rgtiwari wrote:
According to scientists at the University of California, the pattern of changes that have occurred in human DNA over the millennia indicate the possibility that everyone alive today might be descended from a single female ancestor who lived in Africa sometime between 140,000 and 280,000 years ago.

(A) indicate the possibility that everyone alive today might be descended from a single female ancestor who
(B) indicate that everyone alive today might possibly be a descendant of a single female ancestor who had
(C) may indicate that everyone alive today has descended from a single female ancestor who had
(D) indicates that everyone alive today may be a descendant of a single female ancestor who
(E) indicates that everyone alive today might be a descendant from a single female ancestor who

I am stuck between D and E , i.e, between May and Might :?: ...Please explain!!


The sentence has got nothing to do with 'may vs might' ... the problem here is with idioms...the correct idioms are 'descended from' or 'descendant of' ... so E is incorrect..
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Re: May vs Might [#permalink] New post 06 Nov 2010, 16:30
D.
Indicate and Indicates helps us to eliminate A,B and C. Then chose the correct idiom between the two.
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Re: May vs Might [#permalink] New post 08 Nov 2010, 08:46
"Descendant of" is main differentiator after you've successfully eliminated A, B and C.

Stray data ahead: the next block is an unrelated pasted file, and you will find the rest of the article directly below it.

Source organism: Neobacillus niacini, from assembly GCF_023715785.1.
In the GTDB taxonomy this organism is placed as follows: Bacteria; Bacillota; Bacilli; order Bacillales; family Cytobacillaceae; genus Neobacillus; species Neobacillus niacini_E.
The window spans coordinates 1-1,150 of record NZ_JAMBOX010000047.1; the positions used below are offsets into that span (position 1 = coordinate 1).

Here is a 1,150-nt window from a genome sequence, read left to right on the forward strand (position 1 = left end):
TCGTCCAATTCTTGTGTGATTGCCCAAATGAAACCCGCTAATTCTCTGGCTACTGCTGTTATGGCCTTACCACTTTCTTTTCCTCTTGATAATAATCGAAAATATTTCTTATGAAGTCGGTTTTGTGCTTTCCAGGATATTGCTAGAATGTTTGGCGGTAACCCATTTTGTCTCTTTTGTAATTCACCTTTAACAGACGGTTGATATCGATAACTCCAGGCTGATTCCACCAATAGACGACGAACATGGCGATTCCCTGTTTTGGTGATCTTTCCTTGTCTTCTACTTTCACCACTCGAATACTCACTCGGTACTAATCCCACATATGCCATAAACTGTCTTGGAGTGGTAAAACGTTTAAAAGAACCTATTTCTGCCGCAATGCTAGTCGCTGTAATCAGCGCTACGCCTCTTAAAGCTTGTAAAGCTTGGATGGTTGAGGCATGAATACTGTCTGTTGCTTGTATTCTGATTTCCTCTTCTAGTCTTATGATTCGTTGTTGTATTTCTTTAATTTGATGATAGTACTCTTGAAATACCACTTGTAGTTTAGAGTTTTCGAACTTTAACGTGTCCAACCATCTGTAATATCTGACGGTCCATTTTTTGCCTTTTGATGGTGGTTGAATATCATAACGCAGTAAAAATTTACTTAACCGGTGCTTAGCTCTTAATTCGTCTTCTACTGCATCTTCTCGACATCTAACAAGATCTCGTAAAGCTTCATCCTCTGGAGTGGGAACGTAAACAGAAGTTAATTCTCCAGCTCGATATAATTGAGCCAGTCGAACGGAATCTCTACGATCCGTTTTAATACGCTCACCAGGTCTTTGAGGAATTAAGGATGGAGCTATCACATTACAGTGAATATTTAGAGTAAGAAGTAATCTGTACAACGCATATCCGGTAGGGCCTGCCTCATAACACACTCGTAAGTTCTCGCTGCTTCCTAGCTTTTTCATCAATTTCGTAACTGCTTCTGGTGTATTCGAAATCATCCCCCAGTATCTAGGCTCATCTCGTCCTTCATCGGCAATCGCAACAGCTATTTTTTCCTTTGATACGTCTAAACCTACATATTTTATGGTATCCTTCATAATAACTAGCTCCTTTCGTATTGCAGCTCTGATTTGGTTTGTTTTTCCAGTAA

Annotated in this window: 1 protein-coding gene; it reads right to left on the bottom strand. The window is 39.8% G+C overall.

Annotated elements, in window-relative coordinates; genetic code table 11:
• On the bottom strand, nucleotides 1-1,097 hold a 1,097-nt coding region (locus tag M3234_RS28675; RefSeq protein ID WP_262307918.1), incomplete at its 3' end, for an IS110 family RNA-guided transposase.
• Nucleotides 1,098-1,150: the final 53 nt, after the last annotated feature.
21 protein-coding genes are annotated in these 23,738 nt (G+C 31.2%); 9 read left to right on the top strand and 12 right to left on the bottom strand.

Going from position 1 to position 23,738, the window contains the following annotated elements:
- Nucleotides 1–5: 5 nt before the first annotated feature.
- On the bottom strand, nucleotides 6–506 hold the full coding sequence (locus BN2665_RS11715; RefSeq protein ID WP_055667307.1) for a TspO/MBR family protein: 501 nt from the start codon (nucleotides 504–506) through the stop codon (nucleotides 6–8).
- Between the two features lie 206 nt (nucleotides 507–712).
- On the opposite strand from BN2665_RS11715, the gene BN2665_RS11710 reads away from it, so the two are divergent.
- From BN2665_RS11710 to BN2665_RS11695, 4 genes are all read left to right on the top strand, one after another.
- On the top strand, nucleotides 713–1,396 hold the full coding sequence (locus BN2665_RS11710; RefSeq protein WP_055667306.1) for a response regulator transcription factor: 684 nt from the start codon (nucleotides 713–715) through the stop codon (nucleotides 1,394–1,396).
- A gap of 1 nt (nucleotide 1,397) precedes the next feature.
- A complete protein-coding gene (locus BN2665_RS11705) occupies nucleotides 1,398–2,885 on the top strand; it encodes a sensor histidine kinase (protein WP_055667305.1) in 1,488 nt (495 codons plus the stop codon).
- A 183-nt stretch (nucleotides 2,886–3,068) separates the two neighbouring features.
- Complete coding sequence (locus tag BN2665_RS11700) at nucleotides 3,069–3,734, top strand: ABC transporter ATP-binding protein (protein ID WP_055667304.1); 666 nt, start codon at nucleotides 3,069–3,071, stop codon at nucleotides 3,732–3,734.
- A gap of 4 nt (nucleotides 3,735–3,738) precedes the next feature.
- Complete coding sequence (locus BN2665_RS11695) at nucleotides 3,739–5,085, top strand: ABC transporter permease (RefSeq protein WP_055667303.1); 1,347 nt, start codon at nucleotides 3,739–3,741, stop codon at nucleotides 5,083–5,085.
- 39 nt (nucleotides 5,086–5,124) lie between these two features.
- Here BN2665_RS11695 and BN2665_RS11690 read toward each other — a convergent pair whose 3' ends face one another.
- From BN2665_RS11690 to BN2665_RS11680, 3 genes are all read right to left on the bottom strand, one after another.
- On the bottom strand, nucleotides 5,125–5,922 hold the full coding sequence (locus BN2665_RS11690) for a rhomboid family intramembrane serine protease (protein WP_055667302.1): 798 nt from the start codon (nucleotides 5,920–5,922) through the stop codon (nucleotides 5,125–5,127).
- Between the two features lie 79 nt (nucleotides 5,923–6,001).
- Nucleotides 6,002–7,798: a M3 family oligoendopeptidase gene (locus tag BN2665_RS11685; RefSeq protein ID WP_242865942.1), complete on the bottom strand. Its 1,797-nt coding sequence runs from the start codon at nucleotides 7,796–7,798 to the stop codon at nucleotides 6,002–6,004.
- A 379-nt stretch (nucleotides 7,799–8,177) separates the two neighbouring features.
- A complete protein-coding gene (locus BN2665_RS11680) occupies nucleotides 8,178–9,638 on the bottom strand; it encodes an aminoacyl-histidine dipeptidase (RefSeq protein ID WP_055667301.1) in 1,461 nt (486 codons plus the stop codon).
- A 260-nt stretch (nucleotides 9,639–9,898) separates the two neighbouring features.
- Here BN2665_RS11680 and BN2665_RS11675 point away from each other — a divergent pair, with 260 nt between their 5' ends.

Another possibility after eliminating A, B and C is the statement would need to read "might have descended from".

Any thoughts people?
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Re: May vs Might [#permalink] New post 12 Nov 2010, 22:28
HustleHarder wrote:
Can someone explain why A is incorrect? Thanks.


(A): "According to scientists...the pattern...indicate the possibility...", when it should be "the pattern indicates".
D for the original question.

I chose D for second question too, but after re-reading D showed the question its way to my error log.
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Re: May vs Might [#permalink] New post 16 Nov 2010, 20:30
(A) indicate the possibility that everyone alive today might be descended from a single female ancestor who
(B) indicate that everyone alive today might possibly be a descendant of a single female ancestor who had
(C) may indicate that everyone alive today has descended from a single female ancestor who had
(D) indicates that everyone alive today may be a descendant of a single female ancestor who (the pattern of – means SINGULAR subject which must agree with indicates SINGULAR verb & may be indicates an event in the past)
(E) indicates that everyone alive today might be a descendant from a single female ancestor who(the pattern of – means SINGULAR subject which must agree with indicates SINGULAR verb & might be indicates that is going to happen in the future)

IMO --> D
Re: May vs Might   [#permalink] 16 Nov 2010, 20:30